As Coen and Sarno (1989) explained:

    “Of approximately 4000 patients with neck, shoulder and back pain seen by physiatrist author (JES) over 15 years, over 95% were diagnosed as having TMS. What stands out most from our clinical material are the contributions of tension and chronic character defences to musculoskeletal symptoms, and then the uses made of pain (for dependency, defence of narcissistic preoccupation with the pain, for punishment, and to express anger against caretakers (internal and external).

    We emphasise the relative ease of helping patients out of their back pain syndrome … Empathic explanation of the role of anxiety and defensive states in causing back pain, together with reassurance that this is a reversible self-limited process, usually leads to recovery.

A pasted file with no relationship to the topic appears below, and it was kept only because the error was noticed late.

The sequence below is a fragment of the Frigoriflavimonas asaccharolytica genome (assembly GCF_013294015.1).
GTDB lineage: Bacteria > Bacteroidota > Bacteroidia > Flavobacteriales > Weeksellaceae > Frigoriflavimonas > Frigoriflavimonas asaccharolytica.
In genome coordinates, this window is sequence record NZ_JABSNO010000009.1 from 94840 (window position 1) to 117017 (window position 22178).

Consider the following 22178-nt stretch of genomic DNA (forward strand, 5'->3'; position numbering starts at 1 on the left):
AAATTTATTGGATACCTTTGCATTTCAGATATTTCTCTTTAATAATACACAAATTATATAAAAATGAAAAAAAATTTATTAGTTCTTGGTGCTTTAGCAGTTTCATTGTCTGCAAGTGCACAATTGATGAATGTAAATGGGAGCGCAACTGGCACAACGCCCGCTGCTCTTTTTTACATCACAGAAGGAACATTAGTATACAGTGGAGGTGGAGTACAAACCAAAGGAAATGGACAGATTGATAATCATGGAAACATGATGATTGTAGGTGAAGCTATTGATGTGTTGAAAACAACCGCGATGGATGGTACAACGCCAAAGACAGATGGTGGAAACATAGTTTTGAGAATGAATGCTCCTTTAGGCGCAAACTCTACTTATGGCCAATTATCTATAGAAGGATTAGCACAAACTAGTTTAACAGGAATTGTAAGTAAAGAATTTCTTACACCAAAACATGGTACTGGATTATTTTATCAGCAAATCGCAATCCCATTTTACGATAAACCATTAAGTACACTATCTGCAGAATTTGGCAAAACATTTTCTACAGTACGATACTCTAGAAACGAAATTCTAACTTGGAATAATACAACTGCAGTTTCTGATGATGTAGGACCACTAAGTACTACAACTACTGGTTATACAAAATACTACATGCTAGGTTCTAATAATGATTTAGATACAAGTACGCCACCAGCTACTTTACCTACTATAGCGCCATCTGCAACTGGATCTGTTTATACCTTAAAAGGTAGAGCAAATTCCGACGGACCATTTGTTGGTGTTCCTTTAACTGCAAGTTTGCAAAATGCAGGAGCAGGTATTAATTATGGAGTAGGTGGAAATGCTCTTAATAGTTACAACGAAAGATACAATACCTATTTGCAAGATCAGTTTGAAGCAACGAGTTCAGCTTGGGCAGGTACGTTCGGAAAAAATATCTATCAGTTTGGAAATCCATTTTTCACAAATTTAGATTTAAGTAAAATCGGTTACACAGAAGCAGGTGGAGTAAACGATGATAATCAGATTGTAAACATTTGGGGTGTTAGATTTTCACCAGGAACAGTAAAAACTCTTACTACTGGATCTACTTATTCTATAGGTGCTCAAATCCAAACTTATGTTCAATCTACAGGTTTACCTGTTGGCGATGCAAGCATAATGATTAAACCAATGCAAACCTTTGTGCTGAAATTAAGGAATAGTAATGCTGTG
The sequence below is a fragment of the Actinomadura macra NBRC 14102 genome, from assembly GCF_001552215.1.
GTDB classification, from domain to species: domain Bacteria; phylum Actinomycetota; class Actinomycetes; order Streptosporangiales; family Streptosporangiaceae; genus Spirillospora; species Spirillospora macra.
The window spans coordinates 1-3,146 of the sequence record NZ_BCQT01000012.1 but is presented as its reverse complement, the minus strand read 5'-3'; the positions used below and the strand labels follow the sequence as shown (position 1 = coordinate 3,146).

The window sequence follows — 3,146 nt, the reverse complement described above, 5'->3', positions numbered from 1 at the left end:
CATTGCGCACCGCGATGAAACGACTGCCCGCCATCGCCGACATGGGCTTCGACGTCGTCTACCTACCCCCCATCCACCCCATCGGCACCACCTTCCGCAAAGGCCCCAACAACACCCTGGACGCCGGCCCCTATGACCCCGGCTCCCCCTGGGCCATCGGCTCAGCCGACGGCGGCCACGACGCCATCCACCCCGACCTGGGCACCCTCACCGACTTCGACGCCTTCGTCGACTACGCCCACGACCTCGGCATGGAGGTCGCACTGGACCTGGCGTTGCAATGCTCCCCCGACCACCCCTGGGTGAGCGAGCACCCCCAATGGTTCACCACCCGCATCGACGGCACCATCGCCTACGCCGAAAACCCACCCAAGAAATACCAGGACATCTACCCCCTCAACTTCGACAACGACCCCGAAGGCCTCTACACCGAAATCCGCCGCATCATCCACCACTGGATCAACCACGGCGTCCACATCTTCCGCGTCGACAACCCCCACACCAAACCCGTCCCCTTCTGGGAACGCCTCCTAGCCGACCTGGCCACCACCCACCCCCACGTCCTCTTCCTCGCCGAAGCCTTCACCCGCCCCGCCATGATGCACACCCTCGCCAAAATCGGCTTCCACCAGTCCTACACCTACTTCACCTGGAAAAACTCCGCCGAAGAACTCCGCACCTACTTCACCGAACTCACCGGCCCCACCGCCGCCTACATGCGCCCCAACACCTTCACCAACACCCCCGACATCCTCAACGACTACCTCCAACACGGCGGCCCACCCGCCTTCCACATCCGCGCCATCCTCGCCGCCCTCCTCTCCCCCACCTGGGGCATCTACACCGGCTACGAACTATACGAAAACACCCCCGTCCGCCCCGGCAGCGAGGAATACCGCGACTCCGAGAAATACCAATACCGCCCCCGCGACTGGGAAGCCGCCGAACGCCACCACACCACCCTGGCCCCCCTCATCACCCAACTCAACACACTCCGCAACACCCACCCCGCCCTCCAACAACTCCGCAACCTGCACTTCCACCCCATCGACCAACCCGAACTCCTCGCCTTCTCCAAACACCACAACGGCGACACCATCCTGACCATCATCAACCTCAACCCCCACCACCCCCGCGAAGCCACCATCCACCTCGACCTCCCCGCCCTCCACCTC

The capacity to tolerate one’s affective life seems, in effect, to preclude the back pain syndrome. We believe that the more able patients are to tolerate what they feel, including their anxiety, vigilance, mistrust, anger and depressive feelings, the less troubled they will be by back pain.”

    To further confuse the issue of nomenclature, Sarno proposed that TMS syndrome be relabelled “the mind body syndrome,” which includes the musculoskeletal disorder now referred to as “musculoskeletal mind-body syndrome (MMS), as well as a large variety of other psychophysiologic conditions involving other systems (Rashbaum & Sarno, 2003).

    What is the postulated mechanism?